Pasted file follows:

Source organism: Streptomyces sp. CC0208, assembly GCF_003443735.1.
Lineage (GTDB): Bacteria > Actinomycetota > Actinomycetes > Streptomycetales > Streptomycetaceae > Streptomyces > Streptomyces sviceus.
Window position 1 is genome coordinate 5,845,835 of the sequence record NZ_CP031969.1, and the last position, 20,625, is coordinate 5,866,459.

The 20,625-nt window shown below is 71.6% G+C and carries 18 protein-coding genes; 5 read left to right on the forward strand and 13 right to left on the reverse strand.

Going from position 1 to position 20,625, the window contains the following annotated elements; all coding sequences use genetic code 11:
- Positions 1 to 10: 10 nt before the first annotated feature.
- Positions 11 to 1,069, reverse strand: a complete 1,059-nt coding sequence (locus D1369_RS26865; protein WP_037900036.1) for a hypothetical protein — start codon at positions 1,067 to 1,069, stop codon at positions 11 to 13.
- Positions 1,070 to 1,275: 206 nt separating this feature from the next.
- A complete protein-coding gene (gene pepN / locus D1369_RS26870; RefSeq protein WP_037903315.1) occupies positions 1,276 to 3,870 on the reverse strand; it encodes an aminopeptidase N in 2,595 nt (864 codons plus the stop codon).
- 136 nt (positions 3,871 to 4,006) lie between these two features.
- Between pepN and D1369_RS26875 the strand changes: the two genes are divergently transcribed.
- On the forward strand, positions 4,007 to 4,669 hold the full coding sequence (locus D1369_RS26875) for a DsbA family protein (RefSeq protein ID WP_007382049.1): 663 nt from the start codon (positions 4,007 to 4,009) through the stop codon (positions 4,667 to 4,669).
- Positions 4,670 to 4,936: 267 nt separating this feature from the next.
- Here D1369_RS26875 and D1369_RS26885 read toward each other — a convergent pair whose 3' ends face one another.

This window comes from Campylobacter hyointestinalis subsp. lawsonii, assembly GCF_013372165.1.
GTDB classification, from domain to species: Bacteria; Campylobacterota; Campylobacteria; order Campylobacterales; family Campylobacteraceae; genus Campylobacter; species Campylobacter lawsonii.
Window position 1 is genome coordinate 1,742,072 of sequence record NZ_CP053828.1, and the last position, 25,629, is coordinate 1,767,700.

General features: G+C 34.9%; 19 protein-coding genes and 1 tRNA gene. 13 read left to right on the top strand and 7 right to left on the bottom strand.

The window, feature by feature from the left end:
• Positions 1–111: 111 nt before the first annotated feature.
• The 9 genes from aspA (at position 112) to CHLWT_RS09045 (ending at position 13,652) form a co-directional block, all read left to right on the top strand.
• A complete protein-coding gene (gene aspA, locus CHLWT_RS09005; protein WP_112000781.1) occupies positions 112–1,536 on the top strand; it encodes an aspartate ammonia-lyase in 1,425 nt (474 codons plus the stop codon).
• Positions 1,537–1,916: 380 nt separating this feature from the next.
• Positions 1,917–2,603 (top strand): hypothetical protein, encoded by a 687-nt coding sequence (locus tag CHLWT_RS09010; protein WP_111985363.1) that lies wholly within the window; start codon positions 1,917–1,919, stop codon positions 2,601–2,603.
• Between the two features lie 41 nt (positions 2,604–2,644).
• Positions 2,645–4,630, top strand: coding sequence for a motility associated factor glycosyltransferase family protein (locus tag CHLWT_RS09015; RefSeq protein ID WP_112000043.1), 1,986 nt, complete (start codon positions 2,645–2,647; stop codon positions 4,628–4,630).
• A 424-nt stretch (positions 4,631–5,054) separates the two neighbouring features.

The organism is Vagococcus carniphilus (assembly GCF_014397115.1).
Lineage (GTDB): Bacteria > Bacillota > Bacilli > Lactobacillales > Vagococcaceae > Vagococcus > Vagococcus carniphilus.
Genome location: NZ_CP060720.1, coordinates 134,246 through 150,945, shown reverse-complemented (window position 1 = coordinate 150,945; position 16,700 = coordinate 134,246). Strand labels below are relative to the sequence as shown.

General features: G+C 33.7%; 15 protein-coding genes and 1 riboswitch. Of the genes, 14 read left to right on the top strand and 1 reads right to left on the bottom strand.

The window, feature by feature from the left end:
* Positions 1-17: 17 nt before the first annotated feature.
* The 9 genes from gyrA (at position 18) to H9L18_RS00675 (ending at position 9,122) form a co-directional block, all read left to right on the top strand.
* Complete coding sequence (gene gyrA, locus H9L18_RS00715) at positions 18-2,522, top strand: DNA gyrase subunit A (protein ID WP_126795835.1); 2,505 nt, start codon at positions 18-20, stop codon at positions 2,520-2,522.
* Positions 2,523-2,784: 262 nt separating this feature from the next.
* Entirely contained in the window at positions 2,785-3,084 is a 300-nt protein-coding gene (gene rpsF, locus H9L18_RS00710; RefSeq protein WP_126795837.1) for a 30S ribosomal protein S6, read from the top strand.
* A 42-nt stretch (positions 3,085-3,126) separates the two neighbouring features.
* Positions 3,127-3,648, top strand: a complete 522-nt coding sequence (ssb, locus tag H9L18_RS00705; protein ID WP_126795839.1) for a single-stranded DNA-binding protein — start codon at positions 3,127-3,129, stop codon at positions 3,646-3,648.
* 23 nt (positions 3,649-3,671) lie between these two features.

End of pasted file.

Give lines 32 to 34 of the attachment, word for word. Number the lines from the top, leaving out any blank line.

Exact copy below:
The window, feature by feature from the left end:
* Positions 1-17: 17 nt before the first annotated feature.
* The 9 genes from gyrA (at position 18) to H9L18_RS00675 (ending at position 9,122) form a co-directional block, all read left to right on the top strand.